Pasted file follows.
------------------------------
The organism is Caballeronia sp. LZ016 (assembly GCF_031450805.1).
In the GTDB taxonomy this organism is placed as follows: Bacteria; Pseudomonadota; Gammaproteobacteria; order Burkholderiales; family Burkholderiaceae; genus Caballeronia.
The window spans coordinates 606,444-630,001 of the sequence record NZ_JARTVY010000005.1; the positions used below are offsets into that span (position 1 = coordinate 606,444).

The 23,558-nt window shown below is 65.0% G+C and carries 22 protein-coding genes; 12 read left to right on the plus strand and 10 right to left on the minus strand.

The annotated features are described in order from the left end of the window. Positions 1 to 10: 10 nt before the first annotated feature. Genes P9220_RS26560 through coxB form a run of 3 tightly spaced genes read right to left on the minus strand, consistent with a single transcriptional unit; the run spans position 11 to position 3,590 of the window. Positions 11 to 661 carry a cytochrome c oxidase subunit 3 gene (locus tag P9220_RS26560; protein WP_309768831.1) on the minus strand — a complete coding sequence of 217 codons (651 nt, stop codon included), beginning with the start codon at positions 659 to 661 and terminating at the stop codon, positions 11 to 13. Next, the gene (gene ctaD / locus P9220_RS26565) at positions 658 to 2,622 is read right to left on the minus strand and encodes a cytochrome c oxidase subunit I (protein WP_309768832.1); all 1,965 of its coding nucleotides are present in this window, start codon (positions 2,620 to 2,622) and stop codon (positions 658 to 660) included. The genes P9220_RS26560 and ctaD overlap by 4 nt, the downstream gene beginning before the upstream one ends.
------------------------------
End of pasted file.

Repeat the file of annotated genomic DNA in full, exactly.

The organism is Caballeronia sp. LZ016 (assembly GCF_031450805.1).
In the GTDB taxonomy this organism is placed as follows: Bacteria; Pseudomonadota; Gammaproteobacteria; order Burkholderiales; family Burkholderiaceae; genus Caballeronia.
The window spans coordinates 606,444-630,001 of the sequence record NZ_JARTVY010000005.1; the positions used below are offsets into that span (position 1 = coordinate 606,444).

The 23,558-nt window shown below is 65.0% G+C and carries 22 protein-coding genes; 12 read left to right on the plus strand and 10 right to left on the minus strand.

The annotated features are described in order from the left end of the window. Positions 1 to 10: 10 nt before the first annotated feature. Genes P9220_RS26560 through coxB form a run of 3 tightly spaced genes read right to left on the minus strand, consistent with a single transcriptional unit; the run spans position 11 to position 3,590 of the window. Positions 11 to 661 carry a cytochrome c oxidase subunit 3 gene (locus tag P9220_RS26560; protein WP_309768831.1) on the minus strand — a complete coding sequence of 217 codons (651 nt, stop codon included), beginning with the start codon at positions 659 to 661 and terminating at the stop codon, positions 11 to 13. Next, the gene (gene ctaD / locus P9220_RS26565) at positions 658 to 2,622 is read right to left on the minus strand and encodes a cytochrome c oxidase subunit I (protein WP_309768832.1); all 1,965 of its coding nucleotides are present in this window, start codon (positions 2,620 to 2,622) and stop codon (positions 658 to 660) included. The genes P9220_RS26560 and ctaD overlap by 4 nt, the downstream gene beginning before the upstream one ends.